The white grape variety comes from Germany, Synonyms or colored game types are among others Gelber Orléans, Gros Riesling, Grüner Orléans, Hartheunisch, Harthengst, Orleaner, Orléans Jaune, Orléanstraube, Orleanzer, Orlänzsch, Weißer Waldscher and Weißer Orléans. The attribute "hard" refers to the thick-skinned berry skins of the productive vine. It produces alcoholic and full-bodied, acidic white wines with a variety of aromas of dried apricot, herbs, hay and beeswax. According to DNA analysis there is no (previously suspected) connection to the Heunisch variety ( Gouais Blanc ), although some synonyms seem to indicate this. After Lambert von Babo (1790-1862) at the behest of the emperor Charlemagne (742-814) imported from Orléans and on Rudesheimer Berg have been planted, which was later also called "Berg Orléans". There is no evidence of this. Varieties of this name have never been mentioned in the Orléans area.
The variety is one of the earliest detected Frankish Sorts. The German botanist Hieronymus mentioned it for the first time buck (1498-1554) in 1539 in his famous "Kreütter book" under the name Harthinsch. It was previously widespread in Germany and was often used in the mixed sentence together with other varieties such as Elbling, White Heisch ( Gouais Blanc ) Riesling, Ruländer ( Pinot gris ) Sylvaner and Traminer grown. The vine was very popular due to its high yield. Friedrich Bassermann-Jordan (1872-1959) writes in his well-known book "History of Viticulture" that the Riesling originally Rhine native varieties Trollinger ( Schiava Grossa ) and ousted Orléans.
According to the “wine book” by agricultural scientist Dr. Wilhelm Hamm (1820-1880) from 1865 was in many prominent locations in the Orléans until the middle of the 19th century palatinate planted. The Forster single layers Jesuitengarten. Kirchenstück and Enormous were planted with a mixed set of Orleans, Traminer and Riesling. The legendary 1811ercomet vintages was probably not a pure Riesling. On Johannisberg Castle 1857 Orleans wines were still available auction, The last known Orleans wine was made in Rüdesheim in 1921. After that, the last vineyards were cleared and the variety was long considered extinct.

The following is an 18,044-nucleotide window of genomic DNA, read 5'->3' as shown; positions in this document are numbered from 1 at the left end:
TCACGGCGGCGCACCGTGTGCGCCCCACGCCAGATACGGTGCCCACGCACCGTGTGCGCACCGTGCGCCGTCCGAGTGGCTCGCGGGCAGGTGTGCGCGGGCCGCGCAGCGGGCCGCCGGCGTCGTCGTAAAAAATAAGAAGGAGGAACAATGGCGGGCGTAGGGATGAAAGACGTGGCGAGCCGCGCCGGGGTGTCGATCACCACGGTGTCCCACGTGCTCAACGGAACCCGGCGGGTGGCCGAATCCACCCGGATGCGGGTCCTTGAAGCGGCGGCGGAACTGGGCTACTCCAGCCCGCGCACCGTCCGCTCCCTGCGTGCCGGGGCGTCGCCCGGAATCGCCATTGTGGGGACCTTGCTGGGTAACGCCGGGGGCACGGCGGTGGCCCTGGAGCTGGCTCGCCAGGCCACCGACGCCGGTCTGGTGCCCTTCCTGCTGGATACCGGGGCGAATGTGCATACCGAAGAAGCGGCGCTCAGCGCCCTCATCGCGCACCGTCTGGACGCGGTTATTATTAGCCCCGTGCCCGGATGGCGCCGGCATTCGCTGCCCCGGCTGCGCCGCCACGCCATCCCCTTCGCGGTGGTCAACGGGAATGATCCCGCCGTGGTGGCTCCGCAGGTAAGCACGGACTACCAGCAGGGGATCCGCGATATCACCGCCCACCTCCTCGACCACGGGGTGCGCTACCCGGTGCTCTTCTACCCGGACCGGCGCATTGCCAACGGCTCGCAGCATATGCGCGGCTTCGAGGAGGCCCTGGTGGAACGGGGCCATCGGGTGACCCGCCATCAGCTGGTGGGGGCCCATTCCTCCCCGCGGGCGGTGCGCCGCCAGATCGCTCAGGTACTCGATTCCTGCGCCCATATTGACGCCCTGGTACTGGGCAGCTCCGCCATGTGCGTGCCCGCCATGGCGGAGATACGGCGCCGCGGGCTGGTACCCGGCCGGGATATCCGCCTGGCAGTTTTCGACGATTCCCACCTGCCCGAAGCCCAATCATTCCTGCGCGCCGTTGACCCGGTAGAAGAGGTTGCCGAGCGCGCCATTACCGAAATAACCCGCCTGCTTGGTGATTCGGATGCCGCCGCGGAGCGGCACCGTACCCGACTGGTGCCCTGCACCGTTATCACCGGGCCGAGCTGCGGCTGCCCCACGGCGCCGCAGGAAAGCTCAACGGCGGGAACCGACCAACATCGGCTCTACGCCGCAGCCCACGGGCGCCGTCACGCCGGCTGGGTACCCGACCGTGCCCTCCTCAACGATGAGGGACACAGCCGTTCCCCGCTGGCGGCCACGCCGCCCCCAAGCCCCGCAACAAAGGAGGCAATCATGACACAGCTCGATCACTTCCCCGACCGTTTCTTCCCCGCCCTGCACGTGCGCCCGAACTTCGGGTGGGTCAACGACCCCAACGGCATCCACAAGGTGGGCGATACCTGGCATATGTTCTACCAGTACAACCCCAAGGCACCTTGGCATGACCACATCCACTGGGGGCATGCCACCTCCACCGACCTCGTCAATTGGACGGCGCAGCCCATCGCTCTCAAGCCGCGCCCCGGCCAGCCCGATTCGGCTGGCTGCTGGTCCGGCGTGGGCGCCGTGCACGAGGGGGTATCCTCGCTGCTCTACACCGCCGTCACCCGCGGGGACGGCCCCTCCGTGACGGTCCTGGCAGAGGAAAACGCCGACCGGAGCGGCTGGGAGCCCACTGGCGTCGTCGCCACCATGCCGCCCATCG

Helmut did not succeed until the 1980s Becker (1927-1989) in Geisenheim from overgrown sticks on Rudesheimer Berg to breed the variety again. At the beginning of the 1990s, trial plantings took place in Laumersheim (Palatinate), based on seven old vines from the Cistercian monastery Eberbach were used. The Rüdesheim winemaker Bernhard Breuer created a small vineyard with 500 sticks in 1995 and 1996. The virgin wine came on the market in 2002 and was a rarity in wine history. Likewise, a wine from the winery clippers generated. In November 2008 the biologist Andreas Young in the single vineyard disibodenberg monastery Racknitz found five overgrown old sticks of the Orléans, which are probably over 500 years old and thus among the oldest vines count worldwide. No inventory was recorded in 2010.
Source: Wine Grapes / J. Robinson, J. Harding, J. Vouillamoz / Penguin Books Ltd. 2012
Images: Ursula Brühl, Doris Schneider, Julius Kühn Institute (JKI)